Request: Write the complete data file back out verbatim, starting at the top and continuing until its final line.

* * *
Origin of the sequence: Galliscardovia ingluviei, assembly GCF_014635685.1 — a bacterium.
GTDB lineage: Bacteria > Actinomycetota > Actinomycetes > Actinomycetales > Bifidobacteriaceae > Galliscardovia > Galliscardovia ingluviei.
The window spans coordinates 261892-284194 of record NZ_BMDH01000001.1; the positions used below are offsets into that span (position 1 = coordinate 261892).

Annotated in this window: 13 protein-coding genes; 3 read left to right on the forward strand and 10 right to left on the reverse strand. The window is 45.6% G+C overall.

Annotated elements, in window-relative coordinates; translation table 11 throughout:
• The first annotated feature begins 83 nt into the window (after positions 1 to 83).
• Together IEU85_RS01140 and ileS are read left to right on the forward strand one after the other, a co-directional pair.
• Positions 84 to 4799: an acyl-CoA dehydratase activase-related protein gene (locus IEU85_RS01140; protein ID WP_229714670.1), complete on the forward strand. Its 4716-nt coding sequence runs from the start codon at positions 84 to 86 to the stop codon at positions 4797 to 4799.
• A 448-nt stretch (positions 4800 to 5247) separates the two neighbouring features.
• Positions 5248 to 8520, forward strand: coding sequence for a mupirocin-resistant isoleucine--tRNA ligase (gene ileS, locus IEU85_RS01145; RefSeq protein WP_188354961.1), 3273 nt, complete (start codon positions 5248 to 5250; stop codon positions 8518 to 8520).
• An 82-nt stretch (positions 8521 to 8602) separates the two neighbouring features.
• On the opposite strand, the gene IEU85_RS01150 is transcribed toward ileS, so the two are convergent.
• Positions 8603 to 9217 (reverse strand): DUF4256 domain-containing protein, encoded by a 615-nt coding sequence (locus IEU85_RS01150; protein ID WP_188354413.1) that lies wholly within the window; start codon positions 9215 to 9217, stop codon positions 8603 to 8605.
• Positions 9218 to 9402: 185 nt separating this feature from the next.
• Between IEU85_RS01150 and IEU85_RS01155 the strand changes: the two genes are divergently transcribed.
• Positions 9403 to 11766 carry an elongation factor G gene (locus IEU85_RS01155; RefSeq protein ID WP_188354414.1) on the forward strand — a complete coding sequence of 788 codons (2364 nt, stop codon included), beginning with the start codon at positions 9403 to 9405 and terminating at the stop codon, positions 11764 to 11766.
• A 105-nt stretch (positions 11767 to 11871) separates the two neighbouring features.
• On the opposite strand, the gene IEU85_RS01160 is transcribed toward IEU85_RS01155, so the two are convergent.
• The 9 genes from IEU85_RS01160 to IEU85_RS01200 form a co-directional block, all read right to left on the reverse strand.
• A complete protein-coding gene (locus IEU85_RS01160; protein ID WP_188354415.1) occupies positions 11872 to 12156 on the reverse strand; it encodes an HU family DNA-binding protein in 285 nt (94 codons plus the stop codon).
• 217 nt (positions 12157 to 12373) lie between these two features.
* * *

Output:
Origin of the sequence: Galliscardovia ingluviei, assembly GCF_014635685.1 — a bacterium.
GTDB lineage: Bacteria > Actinomycetota > Actinomycetes > Actinomycetales > Bifidobacteriaceae > Galliscardovia > Galliscardovia ingluviei.
The window spans coordinates 261892-284194 of record NZ_BMDH01000001.1; the positions used below are offsets into that span (position 1 = coordinate 261892).

Annotated in this window: 13 protein-coding genes; 3 read left to right on the forward strand and 10 right to left on the reverse strand. The window is 45.6% G+C overall.

Annotated elements, in window-relative coordinates; translation table 11 throughout:
• The first annotated feature begins 83 nt into the window (after positions 1 to 83).
• Together IEU85_RS01140 and ileS are read left to right on the forward strand one after the other, a co-directional pair.
• Positions 84 to 4799: an acyl-CoA dehydratase activase-related protein gene (locus IEU85_RS01140; protein ID WP_229714670.1), complete on the forward strand. Its 4716-nt coding sequence runs from the start codon at positions 84 to 86 to the stop codon at positions 4797 to 4799.
• A 448-nt stretch (positions 4800 to 5247) separates the two neighbouring features.
• Positions 5248 to 8520, forward strand: coding sequence for a mupirocin-resistant isoleucine--tRNA ligase (gene ileS, locus IEU85_RS01145; RefSeq protein WP_188354961.1), 3273 nt, complete (start codon positions 5248 to 5250; stop codon positions 8518 to 8520).
• An 82-nt stretch (positions 8521 to 8602) separates the two neighbouring features.
• On the opposite strand, the gene IEU85_RS01150 is transcribed toward ileS, so the two are convergent.
• Positions 8603 to 9217 (reverse strand): DUF4256 domain-containing protein, encoded by a 615-nt coding sequence (locus IEU85_RS01150; protein ID WP_188354413.1) that lies wholly within the window; start codon positions 9215 to 9217, stop codon positions 8603 to 8605.
• Positions 9218 to 9402: 185 nt separating this feature from the next.
• Between IEU85_RS01150 and IEU85_RS01155 the strand changes: the two genes are divergently transcribed.
• Positions 9403 to 11766 carry an elongation factor G gene (locus IEU85_RS01155; RefSeq protein ID WP_188354414.1) on the forward strand — a complete coding sequence of 788 codons (2364 nt, stop codon included), beginning with the start codon at positions 9403 to 9405 and terminating at the stop codon, positions 11764 to 11766.
• A 105-nt stretch (positions 11767 to 11871) separates the two neighbouring features.
• On the opposite strand, the gene IEU85_RS01160 is transcribed toward IEU85_RS01155, so the two are convergent.
• The 9 genes from IEU85_RS01160 to IEU85_RS01200 form a co-directional block, all read right to left on the reverse strand.
• A complete protein-coding gene (locus IEU85_RS01160; protein ID WP_188354415.1) occupies positions 11872 to 12156 on the reverse strand; it encodes an HU family DNA-binding protein in 285 nt (94 codons plus the stop codon).
• 217 nt (positions 12157 to 12373) lie between these two features.